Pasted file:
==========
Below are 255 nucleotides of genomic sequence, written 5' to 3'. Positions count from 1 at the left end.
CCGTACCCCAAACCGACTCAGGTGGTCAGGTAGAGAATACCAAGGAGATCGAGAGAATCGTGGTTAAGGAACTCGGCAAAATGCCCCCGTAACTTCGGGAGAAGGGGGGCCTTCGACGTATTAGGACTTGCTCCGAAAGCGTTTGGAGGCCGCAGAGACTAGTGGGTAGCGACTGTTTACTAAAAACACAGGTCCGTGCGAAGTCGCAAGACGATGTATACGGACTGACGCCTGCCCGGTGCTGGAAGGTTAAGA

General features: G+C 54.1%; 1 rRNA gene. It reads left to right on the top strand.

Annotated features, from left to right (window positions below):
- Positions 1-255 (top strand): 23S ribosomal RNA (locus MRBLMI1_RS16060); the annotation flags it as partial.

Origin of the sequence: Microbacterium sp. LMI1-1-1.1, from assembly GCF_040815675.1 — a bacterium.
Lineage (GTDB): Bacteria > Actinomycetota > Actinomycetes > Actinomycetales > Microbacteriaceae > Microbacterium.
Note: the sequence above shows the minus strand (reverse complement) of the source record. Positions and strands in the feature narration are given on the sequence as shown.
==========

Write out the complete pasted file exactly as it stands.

Below are 255 nucleotides of genomic sequence, written 5' to 3'. Positions count from 1 at the left end.
CCGTACCCCAAACCGACTCAGGTGGTCAGGTAGAGAATACCAAGGAGATCGAGAGAATCGTGGTTAAGGAACTCGGCAAAATGCCCCCGTAACTTCGGGAGAAGGGGGGCCTTCGACGTATTAGGACTTGCTCCGAAAGCGTTTGGAGGCCGCAGAGACTAGTGGGTAGCGACTGTTTACTAAAAACACAGGTCCGTGCGAAGTCGCAAGACGATGTATACGGACTGACGCCTGCCCGGTGCTGGAAGGTTAAGA

General features: G+C 54.1%; 1 rRNA gene. It reads left to right on the top strand.

Annotated features, from left to right (window positions below):
- Positions 1-255 (top strand): 23S ribosomal RNA (locus MRBLMI1_RS16060); the annotation flags it as partial.

Origin of the sequence: Microbacterium sp. LMI1-1-1.1, from assembly GCF_040815675.1 — a bacterium.
Lineage (GTDB): Bacteria > Actinomycetota > Actinomycetes > Actinomycetales > Microbacteriaceae > Microbacterium.
Note: the sequence above shows the minus strand (reverse complement) of the source record. Positions and strands in the feature narration are given on the sequence as shown.